This is a multiphase, mixed methods project that uses both qualitative and quantitative methodologies (). Qualitative findings will be used to deepen the understanding of the quantitative results by (1) exploring differences between video testimonies and digital stories using discourse analysis and (2) conducting a thematic analysis of in-depth individual interviews. Phase 1 (months 1-9) will involve a preparatory search to identify Canadian social marketing and fundraising campaigns. Digital storytelling workshops (phase 2) will be held simultaneously, and in-depth interviews conducted before and after each workshop. In phase 3 (months 10-21), a pilot RCT will be undertaken, involving additional in-depth interviews. In phase 4 (months 22-24), knowledge mobilization will be conducted.
The Study Process and Outline
Phase 1: Identification of Social Marketing and Fundraising Campaigns
Knowledge Synthesis Activities Identifying Social Marketing and Fundraising Campaigns (Completed)
Canadian public and social marketing campaigns that include video testimonies on mental illness, mental or emotional distress, and recovery were identified using a web-based search engine (Google). The websites of organizations dedicated to improving mental health and well-being (eg, the Canadian Mental Health Association, Canadian mental health hospitals, and their associated foundations) were identified and searched for campaign materials. All video testimonies identified from these campaigns and organizational websites were collected and will be analyzed. The search was supplemented by a Google video search to locate other publicly disseminated video testimonies. The searches were conducted from April to September 2021 to capture the most visible Canadian campaigns at the start of the study. Videos selected from each identified campaign included all the available first-person video testimonies, 1 to 5 minutes in duration, as well as television commercials and video advertisements in English and French. Campaign materials created as fact sheets involving substantial written text or image-based materials (eg, billboards, webpage advertisements, magazine advertisements, and slogans) were excluded. This study aims to gather 10 to 30 video testimonies for evaluation (phase 3).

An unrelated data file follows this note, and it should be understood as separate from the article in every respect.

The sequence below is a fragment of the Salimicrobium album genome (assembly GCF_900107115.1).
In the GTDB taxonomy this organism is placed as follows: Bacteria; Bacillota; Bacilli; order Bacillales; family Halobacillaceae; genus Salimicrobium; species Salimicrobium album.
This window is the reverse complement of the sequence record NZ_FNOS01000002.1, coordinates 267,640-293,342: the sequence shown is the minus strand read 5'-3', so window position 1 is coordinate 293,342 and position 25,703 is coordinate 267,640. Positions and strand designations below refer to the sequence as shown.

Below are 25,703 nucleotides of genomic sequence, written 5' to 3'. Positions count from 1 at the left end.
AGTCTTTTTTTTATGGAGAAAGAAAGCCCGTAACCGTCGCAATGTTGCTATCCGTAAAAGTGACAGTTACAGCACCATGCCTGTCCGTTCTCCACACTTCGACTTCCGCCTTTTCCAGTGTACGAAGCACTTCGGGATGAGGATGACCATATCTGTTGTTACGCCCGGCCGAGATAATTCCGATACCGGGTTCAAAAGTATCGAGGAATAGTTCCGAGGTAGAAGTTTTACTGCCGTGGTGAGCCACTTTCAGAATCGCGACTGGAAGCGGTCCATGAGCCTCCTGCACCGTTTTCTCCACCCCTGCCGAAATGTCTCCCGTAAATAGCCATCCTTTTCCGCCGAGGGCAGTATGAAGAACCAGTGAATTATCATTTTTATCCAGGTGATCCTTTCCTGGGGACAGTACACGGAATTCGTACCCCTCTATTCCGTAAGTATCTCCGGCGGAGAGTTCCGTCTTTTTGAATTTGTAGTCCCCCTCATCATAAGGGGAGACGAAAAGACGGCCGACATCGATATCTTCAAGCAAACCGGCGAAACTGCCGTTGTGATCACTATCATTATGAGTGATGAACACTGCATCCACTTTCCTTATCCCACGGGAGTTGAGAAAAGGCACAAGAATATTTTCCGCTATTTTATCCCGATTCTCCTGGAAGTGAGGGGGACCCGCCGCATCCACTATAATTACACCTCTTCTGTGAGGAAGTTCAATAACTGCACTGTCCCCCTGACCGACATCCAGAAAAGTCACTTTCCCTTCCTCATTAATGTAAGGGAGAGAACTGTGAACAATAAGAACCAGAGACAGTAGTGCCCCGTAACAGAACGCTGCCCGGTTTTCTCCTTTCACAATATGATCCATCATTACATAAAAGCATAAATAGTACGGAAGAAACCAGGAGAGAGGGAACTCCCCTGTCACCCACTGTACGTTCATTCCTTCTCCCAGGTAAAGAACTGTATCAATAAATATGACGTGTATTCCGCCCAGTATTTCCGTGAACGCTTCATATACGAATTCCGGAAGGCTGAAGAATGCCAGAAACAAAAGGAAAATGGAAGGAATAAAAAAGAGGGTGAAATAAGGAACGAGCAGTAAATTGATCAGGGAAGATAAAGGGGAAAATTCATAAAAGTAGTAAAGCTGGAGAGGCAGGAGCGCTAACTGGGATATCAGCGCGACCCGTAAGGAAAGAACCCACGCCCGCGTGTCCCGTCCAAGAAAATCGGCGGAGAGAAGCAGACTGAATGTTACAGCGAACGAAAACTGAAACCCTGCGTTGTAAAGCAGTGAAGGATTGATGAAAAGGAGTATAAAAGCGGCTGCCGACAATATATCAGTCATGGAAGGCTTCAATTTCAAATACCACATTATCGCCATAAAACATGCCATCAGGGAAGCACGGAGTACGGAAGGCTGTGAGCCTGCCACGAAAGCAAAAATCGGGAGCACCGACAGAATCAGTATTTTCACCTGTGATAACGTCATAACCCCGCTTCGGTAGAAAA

Qualitative Discourse Analysis of Visual Materials and Interviews
The authors MF and SF will use visual discourse analysis [, ] to assess the video testimonies (social marketing and fundraising campaigns) and digital stories created during the workshops (see the Phase 2: Digital Storytelling Workshops section). Discourse analysis appears to be an essential component in phases 1 and 2, which, in this phase, focuses on unpacking the meaning of texts, language, and other forms of communication in their social context [ ]. Using this analytic method, visual data, video testimonies, and digital stories can be used to explore the construction of mental illness and recovery discourse in their digital forms [ ]. In visual discourse analysis, image, color, music, typography, and other visual modes may be analyzed as languages [ - ], forming internally and externally coherent texts within the context in which they were produced [ ]. Moreover, images and other visual modes may represent social relations between the producer, viewer, and represented object—an image vector of ideological positions [ ]. The 3 perspectives from which visual content may be examined include contact (demand or offer), social distance (intimate, social, or impersonal), and attitude (involvement, detachment, viewer power, storyteller perspective on the story or video, equality, and representation power) [ ]. The compositional meaning of images is analyzed through different systems: roles of the main character or protagonist and secondary characters in the video, information value (given or new, ideal or real, and important or less important), salience (achieved through size, color, and tone), and framing [ ].